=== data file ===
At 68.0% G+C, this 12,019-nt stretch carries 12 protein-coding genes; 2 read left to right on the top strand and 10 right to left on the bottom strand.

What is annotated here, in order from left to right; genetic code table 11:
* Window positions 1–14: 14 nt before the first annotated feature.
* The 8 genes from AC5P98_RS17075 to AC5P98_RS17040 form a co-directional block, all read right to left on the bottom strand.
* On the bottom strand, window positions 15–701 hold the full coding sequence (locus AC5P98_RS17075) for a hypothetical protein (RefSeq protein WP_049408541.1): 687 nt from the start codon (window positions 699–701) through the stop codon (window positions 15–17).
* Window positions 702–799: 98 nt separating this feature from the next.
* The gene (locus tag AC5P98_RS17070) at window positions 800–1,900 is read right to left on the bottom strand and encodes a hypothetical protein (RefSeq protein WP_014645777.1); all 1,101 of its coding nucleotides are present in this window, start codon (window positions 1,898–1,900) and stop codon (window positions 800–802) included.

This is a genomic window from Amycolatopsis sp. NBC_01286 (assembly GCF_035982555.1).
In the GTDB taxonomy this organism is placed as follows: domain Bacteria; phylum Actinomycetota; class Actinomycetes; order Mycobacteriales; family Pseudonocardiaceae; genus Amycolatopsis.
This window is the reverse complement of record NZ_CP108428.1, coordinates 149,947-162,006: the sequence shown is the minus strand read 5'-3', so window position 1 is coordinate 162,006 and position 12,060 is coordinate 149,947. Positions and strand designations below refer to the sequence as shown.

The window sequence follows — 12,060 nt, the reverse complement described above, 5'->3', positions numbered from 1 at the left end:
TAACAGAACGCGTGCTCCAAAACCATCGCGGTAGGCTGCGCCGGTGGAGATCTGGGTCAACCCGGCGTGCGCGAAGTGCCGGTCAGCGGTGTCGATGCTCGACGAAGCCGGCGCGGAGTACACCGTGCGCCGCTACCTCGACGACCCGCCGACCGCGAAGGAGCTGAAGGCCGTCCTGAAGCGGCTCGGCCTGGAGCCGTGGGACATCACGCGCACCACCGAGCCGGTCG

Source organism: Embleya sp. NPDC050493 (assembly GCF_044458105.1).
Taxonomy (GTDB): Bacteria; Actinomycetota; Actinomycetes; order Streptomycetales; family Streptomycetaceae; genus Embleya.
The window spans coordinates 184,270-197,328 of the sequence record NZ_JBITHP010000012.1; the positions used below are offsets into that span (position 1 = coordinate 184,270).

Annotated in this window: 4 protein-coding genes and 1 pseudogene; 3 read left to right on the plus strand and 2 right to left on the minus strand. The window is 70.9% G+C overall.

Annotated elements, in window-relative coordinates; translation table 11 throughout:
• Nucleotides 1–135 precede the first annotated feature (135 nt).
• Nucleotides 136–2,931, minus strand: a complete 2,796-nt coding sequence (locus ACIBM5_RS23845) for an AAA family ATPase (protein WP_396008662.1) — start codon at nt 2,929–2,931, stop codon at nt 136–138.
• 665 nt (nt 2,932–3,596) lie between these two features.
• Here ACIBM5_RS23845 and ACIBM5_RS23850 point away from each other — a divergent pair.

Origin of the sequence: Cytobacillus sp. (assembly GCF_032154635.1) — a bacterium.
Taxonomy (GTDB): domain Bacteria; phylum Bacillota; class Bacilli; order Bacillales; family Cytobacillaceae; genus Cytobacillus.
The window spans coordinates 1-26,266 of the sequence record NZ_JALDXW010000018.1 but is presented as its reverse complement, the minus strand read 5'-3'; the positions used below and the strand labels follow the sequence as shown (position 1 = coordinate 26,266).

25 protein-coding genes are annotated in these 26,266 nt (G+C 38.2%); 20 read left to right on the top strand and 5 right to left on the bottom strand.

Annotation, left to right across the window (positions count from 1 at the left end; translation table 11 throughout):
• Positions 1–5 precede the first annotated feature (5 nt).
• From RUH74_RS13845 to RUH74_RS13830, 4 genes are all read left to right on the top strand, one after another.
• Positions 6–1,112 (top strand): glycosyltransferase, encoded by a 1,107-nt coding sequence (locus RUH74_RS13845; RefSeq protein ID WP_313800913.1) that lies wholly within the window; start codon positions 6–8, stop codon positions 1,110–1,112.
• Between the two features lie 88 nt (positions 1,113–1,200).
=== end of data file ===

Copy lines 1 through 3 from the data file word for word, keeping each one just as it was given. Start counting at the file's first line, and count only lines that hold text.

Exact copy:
At 68.0% G+C, this 12,019-nt stretch carries 12 protein-coding genes; 2 read left to right on the top strand and 10 right to left on the bottom strand.

What is annotated here, in order from left to right; genetic code table 11:
* Window positions 1–14: 14 nt before the first annotated feature.